If these regulations are enacted, this will be the biggest change in estate planning in the last 25 years. Even though the proposed regulations will drastically change (or eliminate) the minority valuation discounts associated with estate planning in the family-owned business context, there are steps clients can take in the next 90 days in regard to their own assets. Now may be the time to accelerate any gifting that have been under consideration. We are emphasizing the following four techniques because of the positive results in transferring appreciating assets from a client’s estate, none of which require the use of any gift or GST exemptions.


The transfer of an appreciating asset into this type of trust will be beneficial because the fixed annuity paid each year will leave beneficiaries with little or no estate tax applied to the assets of this trust at the end of the annuity term. Coupling the current valuation discounts of FLP interests inside of a GRATs has the potential of dramatically increasing or “supercharging” the tax savings and performance of the GRAT. Indeed, GRATs may be particularly attractive because of the proposed disallowance of the discounts. A GRAT succeeds (or fails) by outperforming a predetermined rate of return. Funding a GRAT with discounted assets, knowing the discount may disappear, can ensure that the GRAT has some value at the end of its term, passing tax free to the beneficiaires.


Transferring assets to this type of trust will be beneficial because the grantor of the estate will be able to make tax-free gifts to the estate and successfully transfer their money for the benefit of their beneficiaries. Families can supercharge the IDGT by using a traditional installment sale transaction to the IDGT which further reduces estate tax. Because this trust is considered a “grantor trust”, the grantor is able to make tax free gifts to the trust in the amount of income taxes owed, thereby further reducing the client’s estate for estate tax purposes. Another technique may be for clients to now sell interests in family-controlled entities to existing grantor trusts particularly if they are able to sell an asset to the trust at a discount and later “swap” that same asset out for assets of equivalent value; ultimately achieving the effect of allowing more assets into the trust on a transfer tax free basis.


These are interests individuals own as “tenancy-in-common” – often real estate. It is possible these interests, used for real estate and personal property, will remain in affect with the new regulations. Section 2704 only applies to interests in family-controlled entities. Discounts for fractional ownership, real or personal, have been recognized in the past an ostensibly should be allowed. Assuming that fractional interest discounts will not be eliminated, transferring assets of real or tangible personal property may be beneficial because they will allow for the transfer of property with little transfer taxes.


Now is the time to accelerate any gifting that has been under consideration. Clients could benefit from gifting if they tailor their estate plans so charitable entities or non-family members who will be receiving gifts, hold small percentages of the company for the three-year kickback period prior to the transfer of funds. Then, their gifts to these organizations will not be disregarded by the new regulations in regards to transfer tax.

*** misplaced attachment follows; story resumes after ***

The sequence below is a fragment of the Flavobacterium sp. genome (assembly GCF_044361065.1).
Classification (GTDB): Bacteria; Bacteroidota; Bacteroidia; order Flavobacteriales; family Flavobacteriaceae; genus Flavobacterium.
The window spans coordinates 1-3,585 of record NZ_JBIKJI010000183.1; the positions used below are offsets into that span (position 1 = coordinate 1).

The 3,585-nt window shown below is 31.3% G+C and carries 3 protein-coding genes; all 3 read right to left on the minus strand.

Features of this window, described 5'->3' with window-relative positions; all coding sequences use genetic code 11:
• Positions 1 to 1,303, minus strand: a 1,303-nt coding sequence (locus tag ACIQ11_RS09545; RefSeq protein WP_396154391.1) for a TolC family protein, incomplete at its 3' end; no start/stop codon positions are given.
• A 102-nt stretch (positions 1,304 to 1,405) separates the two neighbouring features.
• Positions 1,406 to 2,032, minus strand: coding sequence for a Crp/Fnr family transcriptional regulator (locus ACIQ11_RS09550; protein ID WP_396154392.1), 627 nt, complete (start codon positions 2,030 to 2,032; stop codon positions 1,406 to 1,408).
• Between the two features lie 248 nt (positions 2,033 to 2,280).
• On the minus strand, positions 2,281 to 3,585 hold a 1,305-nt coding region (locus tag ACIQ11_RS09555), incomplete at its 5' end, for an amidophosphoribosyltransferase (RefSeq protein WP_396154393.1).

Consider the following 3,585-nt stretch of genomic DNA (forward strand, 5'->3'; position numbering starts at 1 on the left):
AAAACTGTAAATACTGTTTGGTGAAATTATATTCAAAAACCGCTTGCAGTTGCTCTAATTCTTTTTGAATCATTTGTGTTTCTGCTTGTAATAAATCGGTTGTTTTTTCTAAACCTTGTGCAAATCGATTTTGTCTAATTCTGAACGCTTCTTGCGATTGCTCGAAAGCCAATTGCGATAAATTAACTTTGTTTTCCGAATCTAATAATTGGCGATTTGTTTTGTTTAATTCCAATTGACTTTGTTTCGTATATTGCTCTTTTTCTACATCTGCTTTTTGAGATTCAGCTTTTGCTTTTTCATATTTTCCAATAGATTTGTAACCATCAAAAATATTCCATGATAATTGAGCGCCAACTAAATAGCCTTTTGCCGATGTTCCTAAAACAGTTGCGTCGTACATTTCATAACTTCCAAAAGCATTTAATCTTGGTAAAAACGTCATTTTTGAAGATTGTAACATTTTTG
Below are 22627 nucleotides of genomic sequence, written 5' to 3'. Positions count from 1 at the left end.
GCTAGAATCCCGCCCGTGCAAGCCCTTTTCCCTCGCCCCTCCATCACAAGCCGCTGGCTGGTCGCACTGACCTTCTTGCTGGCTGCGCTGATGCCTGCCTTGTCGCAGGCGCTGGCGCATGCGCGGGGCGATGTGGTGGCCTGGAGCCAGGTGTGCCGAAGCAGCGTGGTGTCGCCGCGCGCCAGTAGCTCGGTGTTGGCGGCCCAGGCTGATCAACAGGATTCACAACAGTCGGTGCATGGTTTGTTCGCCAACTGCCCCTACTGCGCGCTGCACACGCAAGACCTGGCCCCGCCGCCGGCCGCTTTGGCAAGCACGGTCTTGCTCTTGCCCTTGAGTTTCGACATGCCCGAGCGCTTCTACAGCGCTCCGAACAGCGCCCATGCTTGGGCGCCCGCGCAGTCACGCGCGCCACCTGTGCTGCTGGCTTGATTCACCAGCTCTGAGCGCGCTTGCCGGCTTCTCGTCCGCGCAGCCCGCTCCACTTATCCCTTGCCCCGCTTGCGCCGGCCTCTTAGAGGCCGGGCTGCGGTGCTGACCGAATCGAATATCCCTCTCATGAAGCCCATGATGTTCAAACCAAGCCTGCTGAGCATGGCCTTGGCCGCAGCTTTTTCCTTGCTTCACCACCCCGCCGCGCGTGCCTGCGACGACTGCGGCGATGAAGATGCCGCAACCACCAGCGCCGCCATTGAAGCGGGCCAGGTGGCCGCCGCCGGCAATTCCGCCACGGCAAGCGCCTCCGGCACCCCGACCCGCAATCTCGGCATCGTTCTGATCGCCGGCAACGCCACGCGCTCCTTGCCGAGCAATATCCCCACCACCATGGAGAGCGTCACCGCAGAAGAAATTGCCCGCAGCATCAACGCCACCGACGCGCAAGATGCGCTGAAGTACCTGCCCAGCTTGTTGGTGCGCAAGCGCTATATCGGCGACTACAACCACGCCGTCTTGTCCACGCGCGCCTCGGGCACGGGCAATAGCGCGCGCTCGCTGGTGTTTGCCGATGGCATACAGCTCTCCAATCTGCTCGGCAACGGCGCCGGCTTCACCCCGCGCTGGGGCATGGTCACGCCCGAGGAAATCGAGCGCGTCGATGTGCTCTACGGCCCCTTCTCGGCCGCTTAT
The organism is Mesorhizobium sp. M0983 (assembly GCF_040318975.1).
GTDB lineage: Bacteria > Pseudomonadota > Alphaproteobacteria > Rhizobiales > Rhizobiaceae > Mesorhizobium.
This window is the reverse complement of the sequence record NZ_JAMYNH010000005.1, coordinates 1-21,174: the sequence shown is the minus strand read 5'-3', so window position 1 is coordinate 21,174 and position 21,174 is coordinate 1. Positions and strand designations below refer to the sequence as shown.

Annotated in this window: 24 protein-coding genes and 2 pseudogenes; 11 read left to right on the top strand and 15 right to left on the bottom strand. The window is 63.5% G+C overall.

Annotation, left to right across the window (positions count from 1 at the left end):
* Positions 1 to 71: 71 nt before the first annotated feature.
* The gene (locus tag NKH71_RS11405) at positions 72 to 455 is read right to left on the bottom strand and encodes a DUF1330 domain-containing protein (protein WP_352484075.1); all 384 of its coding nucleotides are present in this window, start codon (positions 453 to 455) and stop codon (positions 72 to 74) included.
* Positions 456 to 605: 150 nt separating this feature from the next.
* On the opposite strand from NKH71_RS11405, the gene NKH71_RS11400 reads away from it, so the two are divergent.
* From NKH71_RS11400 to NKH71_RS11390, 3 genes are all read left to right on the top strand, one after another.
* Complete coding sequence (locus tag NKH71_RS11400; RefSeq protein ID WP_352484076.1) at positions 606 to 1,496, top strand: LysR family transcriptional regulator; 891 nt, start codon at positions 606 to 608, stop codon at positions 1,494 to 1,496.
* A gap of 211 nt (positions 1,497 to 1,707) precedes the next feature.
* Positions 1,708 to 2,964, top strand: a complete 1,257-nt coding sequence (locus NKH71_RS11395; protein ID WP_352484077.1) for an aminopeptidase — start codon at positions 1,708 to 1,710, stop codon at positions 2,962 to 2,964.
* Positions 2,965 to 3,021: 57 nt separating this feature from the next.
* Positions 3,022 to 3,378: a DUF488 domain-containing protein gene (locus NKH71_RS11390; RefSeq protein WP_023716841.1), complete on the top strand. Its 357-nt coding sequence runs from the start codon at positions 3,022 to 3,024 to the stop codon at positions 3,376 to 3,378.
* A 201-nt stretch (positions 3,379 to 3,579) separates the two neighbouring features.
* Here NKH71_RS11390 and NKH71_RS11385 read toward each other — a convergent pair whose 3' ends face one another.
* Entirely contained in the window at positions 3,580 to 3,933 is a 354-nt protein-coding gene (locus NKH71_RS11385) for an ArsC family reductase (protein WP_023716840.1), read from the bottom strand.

When reviewing estate plans, clients should also review their insurance policies with regard to their payment of estate taxes. These new regulations are removing common discounts clients depend on, therefore, when it comes time to pay the estate taxes, clients could be forced to sell a portions of the company in order to pay if they do not plan for payment of taxes in advance.
A review of a family’s estate planning documents (wills and trusts) particularly the tax apportionment provisions or governing state law will be prudent because the estate tax might be different now than what was originally anticipated and the burden of payment might be more attributable to these family-controlled entities.
Finally, a review of Shareholder Agreements, Partnership Agreements, LLC or FLP agreements that affects the rights of shareholders, partners and owners of entity interests as some of the restrictions are derived from these governing documents and are affected by these new proposed regulations.
There are complex nuances in these newly proposed regulations and specific family issues should be evaluated quickly. We encourage families who are considering transferring interests in family-controlled entities to review their estate and transfer tax planning as soon as possible to secure the discounts available before the effective date of these Proposed Regulations. Furthermore, there is a need to look at insurance coverage or liquid assets and whether, with a loss of a discount, these are sufficient to pay taxes due on assets.
Although we expect that these proposed regulations will be hotly debated, we firmly believe that there are still several techniques for estate and gift tax reduction that families can execute in the coming weeks. In addition, there will need to be a re-evaluation of family gifting and estate planning strategies post adoption of proposed Section 2704 regulations.


The window is closing. It is important that families take action in the coming weeks, even though the regulations will not be effective until 2017. While the regulations are, at this time, prospective in application, we know only that there can be no changes until the first Committee hearing, currently scheduled for December 1, 2016. It is possible that the Committee could change an effective date for some or all of the regulations and expand (or narrow) their application. Indeed, it is not clear under the proposed regulations and effective date, what happens if a family member makes a transfer before the effective date, but dies within the three year look back? As such, careful planning all around is required.

WORKING WITH US: As each family’s needs differ, so do the services provided by Wealthaven. Our independent views and deep expertise across business, investments, estate and tax planning are considered an invaluable resource for families with closely held businesses, complex family or tax plans or a general need for an unbiased viewpoint. By supplying technical knowledge and an objective voice, we can support your advisors, executors and trustees, while providing support for the ongoing “care and feeding” of complex estate plans, entities and trusts.